Salina Public Library Local History Collection

Thumbnail image of the 1st page   Title: Letter from Robert Muir, Jr., Salina, KS, to Robert, Sr. and Jane Muir, Sparta. Illinois
Author: Robert Muir, Jr.
Date: October 5, 186?
Type: manuscript
Physical description: 1 sheet (4 p.) ; 5 x 8 in.
Notes: Letter mentions giving his sister Janet credit for being a poetess.

View the original letter: pages 1, 2, 3, 4


5 October 186?

[Written on the top margin sideways]: tell Maggie to excuse me for giving Janet the credit for being the poetess. I hope I may get a chance to congratulate her by word of mouth before spring. Write soon.

Dear Parents

I received your letter a few days ago and was glad to hear that you were all well at home and everything in a prosperous way with you. You will surely give the debt a powerful lift this fall with your beans and wheat unless you go to putting up improvements which I think would not be very good policy under the circumstances if you can possibly get along without. Both labor and material for building is so high at present that it would take a great deal of money to do anything in the shape of building at all. Better I think to use the money in paying the debt which would put a stop [to] your interest and very probably by next fall labor and building material will be cheaper, but you are the best judges. I only offer this as my opinion believing that the war of the rebellious is at hand and with it a scarcity of money and hard times and I think people who has debt will do well to pay it off while money is plenty and be prepared. We have done better here this summer than we have ever done before. Our crops have done a great deal better than we expected at one time and everything is bringing a good price. Wheat is worth from spring 150 to fall 200 here in Salina and corn 160 in town and 200 delivered 34 miles west of here and by next year it will be a good deal more. We will have about 200 bushels of wheat and 45 hundred bushels of corn to sell and 200 we have made with the machine and you have an idea of our income this year. There has been no trouble with the Indians near here since I last wrote you and not likely to be this winter although the soldiers who has been out after them are all on their way in, having given up the chase until Spring, not being able to catch up with them. I think it is very probable they will make a treaty before that time. In fact there is some talk of it now. I hope the government will make no treaty with them until they have given them a complete thrashing. Then it will amount to something. But to make a treaty with them now won't amount to anything. They will break it in less than six months and be as bad yet worse than ever. You wanted to know what I thought about Bryce coming out here on a visit this fall. Well, I hardly know what to say about it. I would like the very best kind to see him but if he merely intends coming out on a short visit of a few weeks I cannot advise him to come. It will cost him so much for traveling expenses at the rate fare is now and it is so disagreeable traveling in this country in the winter season. But if he intends coming out to stay all winter I would like first rate he would come for he can easily make enough to pay his way both out and back in a very short time so that he would not lose anything. I would like him to see the Country for if he intends settling down for himself I know of no better place. But tell him to write himself and tell me what he thinks about it. I would like you to write as soon as you get this and let me know what 2 and 5 year old mares is worth at home for we have not given up the idea of one of us coming home if we can get away at all and we have a good chance to sell our mares and if we could make considerable by selling and buying a pair we would do it. We are all well, hoping you are the same.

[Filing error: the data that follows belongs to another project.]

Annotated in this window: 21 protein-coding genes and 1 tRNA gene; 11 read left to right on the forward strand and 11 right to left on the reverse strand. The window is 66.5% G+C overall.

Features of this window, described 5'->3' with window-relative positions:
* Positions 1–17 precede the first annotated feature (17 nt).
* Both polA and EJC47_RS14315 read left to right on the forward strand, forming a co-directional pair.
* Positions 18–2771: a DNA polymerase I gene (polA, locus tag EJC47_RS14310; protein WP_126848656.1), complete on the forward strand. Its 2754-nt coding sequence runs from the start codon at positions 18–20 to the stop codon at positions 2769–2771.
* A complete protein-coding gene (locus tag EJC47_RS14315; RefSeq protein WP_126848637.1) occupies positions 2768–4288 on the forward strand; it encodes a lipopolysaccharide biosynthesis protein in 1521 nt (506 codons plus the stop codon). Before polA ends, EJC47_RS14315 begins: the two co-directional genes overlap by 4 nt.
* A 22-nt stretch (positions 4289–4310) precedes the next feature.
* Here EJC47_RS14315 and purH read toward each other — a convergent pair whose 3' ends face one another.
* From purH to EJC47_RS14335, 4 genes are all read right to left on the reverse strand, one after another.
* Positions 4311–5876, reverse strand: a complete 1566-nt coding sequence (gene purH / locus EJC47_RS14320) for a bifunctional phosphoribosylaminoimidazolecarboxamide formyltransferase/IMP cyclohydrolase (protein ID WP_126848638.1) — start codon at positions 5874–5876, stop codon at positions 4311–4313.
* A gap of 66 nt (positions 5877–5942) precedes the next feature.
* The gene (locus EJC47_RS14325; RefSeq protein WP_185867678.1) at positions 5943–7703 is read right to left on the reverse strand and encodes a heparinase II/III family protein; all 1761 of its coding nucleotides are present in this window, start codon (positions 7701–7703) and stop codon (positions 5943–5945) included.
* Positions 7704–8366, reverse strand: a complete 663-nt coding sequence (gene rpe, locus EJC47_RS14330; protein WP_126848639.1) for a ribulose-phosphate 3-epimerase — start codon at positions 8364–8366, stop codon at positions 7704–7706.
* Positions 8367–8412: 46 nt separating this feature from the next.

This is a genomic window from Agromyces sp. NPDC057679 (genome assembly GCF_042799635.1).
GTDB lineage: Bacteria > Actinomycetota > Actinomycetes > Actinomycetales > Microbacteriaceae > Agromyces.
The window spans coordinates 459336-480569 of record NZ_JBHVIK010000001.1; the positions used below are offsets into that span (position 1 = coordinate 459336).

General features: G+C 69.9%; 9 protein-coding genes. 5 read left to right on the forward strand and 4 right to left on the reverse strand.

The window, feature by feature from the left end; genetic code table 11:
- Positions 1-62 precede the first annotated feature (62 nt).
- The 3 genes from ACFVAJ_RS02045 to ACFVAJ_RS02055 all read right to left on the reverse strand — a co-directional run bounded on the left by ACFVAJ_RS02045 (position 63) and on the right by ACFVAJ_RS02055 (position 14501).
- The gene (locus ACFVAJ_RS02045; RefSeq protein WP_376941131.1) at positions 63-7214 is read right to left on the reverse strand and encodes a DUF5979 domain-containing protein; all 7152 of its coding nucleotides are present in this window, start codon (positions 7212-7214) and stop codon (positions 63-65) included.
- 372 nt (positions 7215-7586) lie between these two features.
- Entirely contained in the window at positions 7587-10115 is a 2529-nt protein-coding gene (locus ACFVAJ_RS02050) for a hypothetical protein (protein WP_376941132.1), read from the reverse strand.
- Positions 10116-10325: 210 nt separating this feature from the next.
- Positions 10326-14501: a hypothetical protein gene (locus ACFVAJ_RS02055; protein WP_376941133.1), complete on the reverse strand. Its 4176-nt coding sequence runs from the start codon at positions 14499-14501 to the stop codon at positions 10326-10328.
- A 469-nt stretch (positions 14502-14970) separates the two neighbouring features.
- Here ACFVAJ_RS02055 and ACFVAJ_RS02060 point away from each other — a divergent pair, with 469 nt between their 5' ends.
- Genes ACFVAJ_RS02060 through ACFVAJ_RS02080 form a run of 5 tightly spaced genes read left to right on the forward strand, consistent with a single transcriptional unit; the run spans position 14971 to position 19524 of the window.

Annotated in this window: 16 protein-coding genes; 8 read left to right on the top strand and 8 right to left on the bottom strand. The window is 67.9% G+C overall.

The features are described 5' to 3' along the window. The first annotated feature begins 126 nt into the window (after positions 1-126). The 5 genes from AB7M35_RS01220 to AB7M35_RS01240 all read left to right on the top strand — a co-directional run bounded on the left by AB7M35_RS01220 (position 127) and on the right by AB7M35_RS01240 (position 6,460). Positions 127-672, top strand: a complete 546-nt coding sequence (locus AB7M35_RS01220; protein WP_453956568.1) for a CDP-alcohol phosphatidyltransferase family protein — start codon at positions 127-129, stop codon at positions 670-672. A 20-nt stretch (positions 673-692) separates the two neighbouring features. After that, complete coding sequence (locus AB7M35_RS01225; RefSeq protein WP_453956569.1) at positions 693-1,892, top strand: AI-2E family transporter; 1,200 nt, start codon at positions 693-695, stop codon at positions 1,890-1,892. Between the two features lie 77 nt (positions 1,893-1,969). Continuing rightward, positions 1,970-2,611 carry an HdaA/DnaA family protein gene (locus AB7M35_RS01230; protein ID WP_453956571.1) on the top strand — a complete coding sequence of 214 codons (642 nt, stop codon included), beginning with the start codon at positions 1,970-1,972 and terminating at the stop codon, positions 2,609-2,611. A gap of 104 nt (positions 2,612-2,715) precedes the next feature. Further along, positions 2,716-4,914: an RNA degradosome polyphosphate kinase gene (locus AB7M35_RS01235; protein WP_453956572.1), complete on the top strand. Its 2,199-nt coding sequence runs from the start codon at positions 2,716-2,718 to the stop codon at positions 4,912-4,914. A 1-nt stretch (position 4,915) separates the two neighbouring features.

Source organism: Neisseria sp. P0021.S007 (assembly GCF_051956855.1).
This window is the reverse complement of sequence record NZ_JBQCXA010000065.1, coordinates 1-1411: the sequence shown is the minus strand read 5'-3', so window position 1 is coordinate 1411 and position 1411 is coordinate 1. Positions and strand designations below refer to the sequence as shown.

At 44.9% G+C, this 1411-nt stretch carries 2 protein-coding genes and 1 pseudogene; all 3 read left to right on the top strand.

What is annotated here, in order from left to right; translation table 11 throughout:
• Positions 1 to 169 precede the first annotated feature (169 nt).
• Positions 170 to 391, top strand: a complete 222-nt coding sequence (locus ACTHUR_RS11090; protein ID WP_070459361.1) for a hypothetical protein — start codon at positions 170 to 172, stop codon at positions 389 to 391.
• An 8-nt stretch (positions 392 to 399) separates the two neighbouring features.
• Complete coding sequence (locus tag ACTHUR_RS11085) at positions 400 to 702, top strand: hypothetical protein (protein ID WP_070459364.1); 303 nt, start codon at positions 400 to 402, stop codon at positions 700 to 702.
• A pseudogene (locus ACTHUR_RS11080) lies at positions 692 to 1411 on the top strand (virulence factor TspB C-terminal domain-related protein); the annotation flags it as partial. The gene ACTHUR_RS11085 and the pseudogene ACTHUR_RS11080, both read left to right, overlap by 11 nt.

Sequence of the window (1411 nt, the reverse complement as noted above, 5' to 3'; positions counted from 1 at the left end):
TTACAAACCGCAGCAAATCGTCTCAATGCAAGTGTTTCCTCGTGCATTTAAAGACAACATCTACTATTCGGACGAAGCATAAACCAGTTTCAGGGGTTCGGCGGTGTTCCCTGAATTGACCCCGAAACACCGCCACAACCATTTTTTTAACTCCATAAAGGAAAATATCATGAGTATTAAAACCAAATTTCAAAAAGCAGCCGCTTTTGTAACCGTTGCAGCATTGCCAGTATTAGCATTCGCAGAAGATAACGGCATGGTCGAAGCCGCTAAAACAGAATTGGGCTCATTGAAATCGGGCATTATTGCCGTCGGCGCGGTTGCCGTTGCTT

Your affectionate son, R. Muir


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